Enjoying nature’s bounty.

I’m sure some of you are surprised that I have yet to talk about cooking on this blog. It’s always been my refuge — I’m one of those strange people who finds total relaxation in chopping vegetables or baking bread. It’s also a creative exercise to put ingredients together, to experiment and to coordinate many dishes all at once. Like conducting an orchestra.

I don’t spend a lot of time in my house — or sit down much, for that matter — so I haven’t been cooking recently outside of what’s required for general daily sustenance. In the last week, though, it’s been little sweeties galore as they’ve ripened in the garden, so I’ve had to be decently creative.

(Let me preface that I am a TERRIBLE photographer, so don’t expect one of those blogs with the beautiful, artistic photos highlighting every step. I’ll do my best to provide some sort of visual though just to break the monotony of my droning on and on. Many apologies in advance for my lack of skills.)

One night I threw together a pantry meal of spaghetti, sweeties, garlic, basil (also from the garden), olive oil and a dash of parmesan. I just boiled pasta, then sautéed and tossed. Easy, simple and delicious.

I now have a second harvest, so I decided to stick with the Italian genre and make a pizza. I’ve been on a hunt for the perfect pizza crust as of late, without much luck. I can’t bring myself to buy one from the store — who knows what’s in some of them, and I didn’t care for the TJ’s version. (Let’s not even talk about frozen pizza.) I’ve been using a homemade crust recipe that’s passable, but not yet “the one.”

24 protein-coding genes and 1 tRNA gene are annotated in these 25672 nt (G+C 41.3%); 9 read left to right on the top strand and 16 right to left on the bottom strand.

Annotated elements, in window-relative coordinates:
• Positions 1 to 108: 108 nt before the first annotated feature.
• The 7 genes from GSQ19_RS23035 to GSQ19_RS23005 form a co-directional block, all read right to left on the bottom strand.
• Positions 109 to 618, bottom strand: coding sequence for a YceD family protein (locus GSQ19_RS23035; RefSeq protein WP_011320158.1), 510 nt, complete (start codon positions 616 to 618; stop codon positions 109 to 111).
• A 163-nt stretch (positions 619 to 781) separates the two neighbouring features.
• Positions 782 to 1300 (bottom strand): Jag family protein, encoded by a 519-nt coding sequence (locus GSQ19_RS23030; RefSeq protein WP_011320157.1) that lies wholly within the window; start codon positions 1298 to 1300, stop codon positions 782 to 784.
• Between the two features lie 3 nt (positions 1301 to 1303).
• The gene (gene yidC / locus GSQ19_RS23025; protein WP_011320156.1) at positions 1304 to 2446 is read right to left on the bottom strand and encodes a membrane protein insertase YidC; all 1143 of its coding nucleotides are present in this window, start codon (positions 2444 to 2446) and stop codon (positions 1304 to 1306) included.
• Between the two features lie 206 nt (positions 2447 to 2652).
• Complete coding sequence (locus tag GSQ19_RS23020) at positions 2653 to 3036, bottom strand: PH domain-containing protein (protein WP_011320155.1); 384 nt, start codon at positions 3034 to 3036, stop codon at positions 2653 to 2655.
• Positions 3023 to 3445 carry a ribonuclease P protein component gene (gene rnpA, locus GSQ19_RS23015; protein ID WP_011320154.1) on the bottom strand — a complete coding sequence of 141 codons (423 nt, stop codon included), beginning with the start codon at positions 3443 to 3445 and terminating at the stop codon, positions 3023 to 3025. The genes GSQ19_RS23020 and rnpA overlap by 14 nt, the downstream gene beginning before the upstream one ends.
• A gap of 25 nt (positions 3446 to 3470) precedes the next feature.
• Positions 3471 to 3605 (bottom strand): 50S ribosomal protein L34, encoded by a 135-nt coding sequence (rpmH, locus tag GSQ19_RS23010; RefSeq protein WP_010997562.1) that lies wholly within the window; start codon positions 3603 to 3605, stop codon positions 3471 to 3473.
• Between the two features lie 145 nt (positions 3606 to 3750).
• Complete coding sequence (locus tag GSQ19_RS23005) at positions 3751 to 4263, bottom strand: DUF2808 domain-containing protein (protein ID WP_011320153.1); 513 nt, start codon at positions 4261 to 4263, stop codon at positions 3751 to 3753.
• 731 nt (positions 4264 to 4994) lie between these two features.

I wonder why everyone is so afraid of working with yeast — it’s really so much easier than you think. Plus, making things from scratch guarantees that you know and control what goes in it, if you care about things like that.

A couple of weeks ago I was watching an old “Tyler’s Ultimate” episode, Ultimate Pizza, on Cooking Channel (food on TV, doesn’t get any better than that). I co-opted his crust recipe and tried it out. But something went horribly wrong. Due more to my actions than the recipe. I think I tried to get too creative with substitutions and bread flour, and it just tastes like … bread that’s crispy on the bottom. Pizza crust should have that chewy quality, and that’s definitely lacking. So, I’ll try again. The hunt continues.

I caramelized some onions with a sprig of rosemary and topped my pizza with those, the little sweeties, some olive oil, mozzarella, parmesan and basil. It’s basically a pizza rendition of my pasta dish. The little sweeties roast in the oven and then just pop with sweetness. Yum.

I’m sure there are a dozen other things I can do with little sweeties. I have a recipe for a tomato-avocado-corn salad that’s to die for. But let me know if you have other trade secrets.

I’m learning to love cooking with items from the garden. It’s gratifying to work hard to care for a plant and then watch it harvest something you can eat and enjoy. Plus there’s no comparison between the taste of a fresh, vine-ripened tomato and the ones at the grocery that they pick green, load on a truck/ship/plane and then spray with ethylene gas to make them turn red. Yuck.


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